Local authorities in Samoa has identified members and ministers of a religious group who got involved in a multi-billion dollar cryptocurrency project flagged as fraudulent but global regulators, RNZ reports.
The religious group is a church named as the “Samoa Worship Center.” On Thursday, the country’s Central Bank listed the center as one of two churches victimized by the OneCoin cryptocurrency project. U.S regulators last month arrested Konstantin Ignatov and his older sister Ruja Ignatova, who masterminded the project.
Speaking to RNZ, IT engineer, Fono Toluono who works at the church’s Apia-based office, disclosed that the church’s involvement in the project came after representatives of OneCoin approached the organization for a chance to pitch its offer to the congregation.
Following the pitch, several members in the congregation including the ministers invested in OneCoin as it promised massive returns within the short-term.
Fono further noted that the project received a lot of investment from the public not only the congregation, with himself putting in $1100 in the scheme.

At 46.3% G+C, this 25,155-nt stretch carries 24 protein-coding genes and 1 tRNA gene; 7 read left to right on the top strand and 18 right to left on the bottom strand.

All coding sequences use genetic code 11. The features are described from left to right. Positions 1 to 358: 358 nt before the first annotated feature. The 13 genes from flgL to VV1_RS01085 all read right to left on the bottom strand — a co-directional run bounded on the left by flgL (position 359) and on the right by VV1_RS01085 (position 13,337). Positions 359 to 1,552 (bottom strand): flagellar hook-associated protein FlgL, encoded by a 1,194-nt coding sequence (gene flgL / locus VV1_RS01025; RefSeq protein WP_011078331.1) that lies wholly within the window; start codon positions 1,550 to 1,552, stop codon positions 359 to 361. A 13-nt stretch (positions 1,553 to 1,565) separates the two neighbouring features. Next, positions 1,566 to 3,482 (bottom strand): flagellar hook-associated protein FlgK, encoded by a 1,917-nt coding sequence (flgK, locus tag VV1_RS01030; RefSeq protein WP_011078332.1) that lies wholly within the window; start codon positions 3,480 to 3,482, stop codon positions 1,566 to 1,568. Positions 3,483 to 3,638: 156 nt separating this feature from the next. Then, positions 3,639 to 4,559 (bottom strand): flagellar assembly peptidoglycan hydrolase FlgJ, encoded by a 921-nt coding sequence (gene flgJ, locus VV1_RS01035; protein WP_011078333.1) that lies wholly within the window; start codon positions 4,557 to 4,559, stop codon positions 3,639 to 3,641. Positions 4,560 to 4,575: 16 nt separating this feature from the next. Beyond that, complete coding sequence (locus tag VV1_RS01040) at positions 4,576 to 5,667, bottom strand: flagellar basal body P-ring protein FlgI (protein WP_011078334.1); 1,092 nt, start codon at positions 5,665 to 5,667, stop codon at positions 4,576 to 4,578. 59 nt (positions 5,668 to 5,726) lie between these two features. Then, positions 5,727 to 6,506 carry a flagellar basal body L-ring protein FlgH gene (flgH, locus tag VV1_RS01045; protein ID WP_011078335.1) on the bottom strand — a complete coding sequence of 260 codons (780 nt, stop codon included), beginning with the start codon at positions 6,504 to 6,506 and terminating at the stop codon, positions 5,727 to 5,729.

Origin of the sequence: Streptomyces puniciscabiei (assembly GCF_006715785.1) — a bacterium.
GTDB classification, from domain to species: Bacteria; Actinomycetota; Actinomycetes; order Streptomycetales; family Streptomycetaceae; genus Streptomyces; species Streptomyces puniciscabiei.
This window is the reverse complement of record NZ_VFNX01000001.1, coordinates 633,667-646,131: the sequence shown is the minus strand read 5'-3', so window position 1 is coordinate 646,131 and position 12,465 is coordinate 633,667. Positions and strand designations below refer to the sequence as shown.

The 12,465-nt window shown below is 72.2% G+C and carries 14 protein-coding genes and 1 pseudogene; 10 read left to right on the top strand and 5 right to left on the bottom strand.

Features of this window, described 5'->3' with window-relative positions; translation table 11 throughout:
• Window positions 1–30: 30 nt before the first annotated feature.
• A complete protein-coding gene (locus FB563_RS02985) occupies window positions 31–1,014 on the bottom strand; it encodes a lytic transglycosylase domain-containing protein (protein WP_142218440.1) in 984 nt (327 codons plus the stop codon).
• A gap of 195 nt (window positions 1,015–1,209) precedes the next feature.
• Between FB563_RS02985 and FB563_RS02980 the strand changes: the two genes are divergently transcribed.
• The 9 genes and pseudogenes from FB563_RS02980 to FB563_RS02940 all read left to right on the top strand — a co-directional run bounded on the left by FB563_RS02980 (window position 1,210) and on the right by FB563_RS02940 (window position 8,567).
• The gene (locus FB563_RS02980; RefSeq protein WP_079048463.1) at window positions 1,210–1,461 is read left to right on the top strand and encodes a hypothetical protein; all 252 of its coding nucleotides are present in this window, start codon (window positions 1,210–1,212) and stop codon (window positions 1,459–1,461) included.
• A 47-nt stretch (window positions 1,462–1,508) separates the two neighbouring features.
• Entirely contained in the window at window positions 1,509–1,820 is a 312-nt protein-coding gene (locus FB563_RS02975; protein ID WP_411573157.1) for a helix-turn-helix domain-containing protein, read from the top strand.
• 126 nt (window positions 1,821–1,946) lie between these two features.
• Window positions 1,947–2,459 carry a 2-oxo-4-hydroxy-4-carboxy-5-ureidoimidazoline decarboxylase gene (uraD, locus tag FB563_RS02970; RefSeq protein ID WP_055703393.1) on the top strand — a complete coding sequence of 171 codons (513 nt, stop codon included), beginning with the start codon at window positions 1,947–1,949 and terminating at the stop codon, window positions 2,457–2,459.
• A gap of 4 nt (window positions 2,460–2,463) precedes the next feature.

Meanwhile, in May 2018, Samoa authorities had imposed a ban to resist the residents from making any transaction on OneCoin in response to the increasing global concerns on the project.
According to Samoan Central Bank, OneCoin managed to outwit the existing ban by passing an estimated amount of $US2.3 million to New Zealand, having their target on Samoan churches whose branches are also in New Zealand.
According to the bank’s statement on Thursday, several people are under scrutiny including Samoan Money Transfer Operators who somehow aided OneCoin’s operations.
Writing on the penalty for money laundering, NZ noted that such defendants in Samoa get a maximum of 15 years imprisonment and a fine of $US374,000 or a combination of both.
In another crypto crime development, we reported that a high-school student, Joel Ortiz bagged a 10-year jail term for stealing roughly $7.5 million worth of cryptocurrencies